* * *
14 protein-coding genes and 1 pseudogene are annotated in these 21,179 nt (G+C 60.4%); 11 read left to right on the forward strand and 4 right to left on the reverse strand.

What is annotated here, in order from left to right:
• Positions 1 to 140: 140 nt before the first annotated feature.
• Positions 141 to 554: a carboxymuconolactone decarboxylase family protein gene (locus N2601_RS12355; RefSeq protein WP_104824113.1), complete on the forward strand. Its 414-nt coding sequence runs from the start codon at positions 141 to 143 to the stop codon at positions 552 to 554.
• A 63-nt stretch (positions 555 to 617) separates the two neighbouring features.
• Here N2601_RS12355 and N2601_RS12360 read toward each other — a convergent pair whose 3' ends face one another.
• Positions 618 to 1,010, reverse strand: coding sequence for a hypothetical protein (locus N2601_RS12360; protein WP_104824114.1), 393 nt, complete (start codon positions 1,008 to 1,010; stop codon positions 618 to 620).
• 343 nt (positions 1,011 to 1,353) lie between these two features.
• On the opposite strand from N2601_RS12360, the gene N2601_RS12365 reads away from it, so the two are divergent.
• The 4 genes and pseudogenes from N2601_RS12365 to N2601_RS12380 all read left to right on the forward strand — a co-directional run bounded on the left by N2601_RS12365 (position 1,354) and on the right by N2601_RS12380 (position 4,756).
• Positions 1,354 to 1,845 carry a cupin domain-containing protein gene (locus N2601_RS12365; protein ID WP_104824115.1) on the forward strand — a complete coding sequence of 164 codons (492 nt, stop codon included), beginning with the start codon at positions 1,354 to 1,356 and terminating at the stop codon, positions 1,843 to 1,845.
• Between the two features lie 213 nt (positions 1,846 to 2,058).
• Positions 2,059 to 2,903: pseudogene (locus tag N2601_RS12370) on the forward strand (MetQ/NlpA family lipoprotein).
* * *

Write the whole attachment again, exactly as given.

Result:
14 protein-coding genes and 1 pseudogene are annotated in these 21,179 nt (G+C 60.4%); 11 read left to right on the forward strand and 4 right to left on the reverse strand.

What is annotated here, in order from left to right:
• Positions 1 to 140: 140 nt before the first annotated feature.
• Positions 141 to 554: a carboxymuconolactone decarboxylase family protein gene (locus N2601_RS12355; RefSeq protein WP_104824113.1), complete on the forward strand. Its 414-nt coding sequence runs from the start codon at positions 141 to 143 to the stop codon at positions 552 to 554.
• A 63-nt stretch (positions 555 to 617) separates the two neighbouring features.
• Here N2601_RS12355 and N2601_RS12360 read toward each other — a convergent pair whose 3' ends face one another.
• Positions 618 to 1,010, reverse strand: coding sequence for a hypothetical protein (locus N2601_RS12360; protein WP_104824114.1), 393 nt, complete (start codon positions 1,008 to 1,010; stop codon positions 618 to 620).
• 343 nt (positions 1,011 to 1,353) lie between these two features.
• On the opposite strand from N2601_RS12360, the gene N2601_RS12365 reads away from it, so the two are divergent.
• The 4 genes and pseudogenes from N2601_RS12365 to N2601_RS12380 all read left to right on the forward strand — a co-directional run bounded on the left by N2601_RS12365 (position 1,354) and on the right by N2601_RS12380 (position 4,756).
• Positions 1,354 to 1,845 carry a cupin domain-containing protein gene (locus N2601_RS12365; protein ID WP_104824115.1) on the forward strand — a complete coding sequence of 164 codons (492 nt, stop codon included), beginning with the start codon at positions 1,354 to 1,356 and terminating at the stop codon, positions 1,843 to 1,845.
• Between the two features lie 213 nt (positions 1,846 to 2,058).
• Positions 2,059 to 2,903: pseudogene (locus tag N2601_RS12370) on the forward strand (MetQ/NlpA family lipoprotein).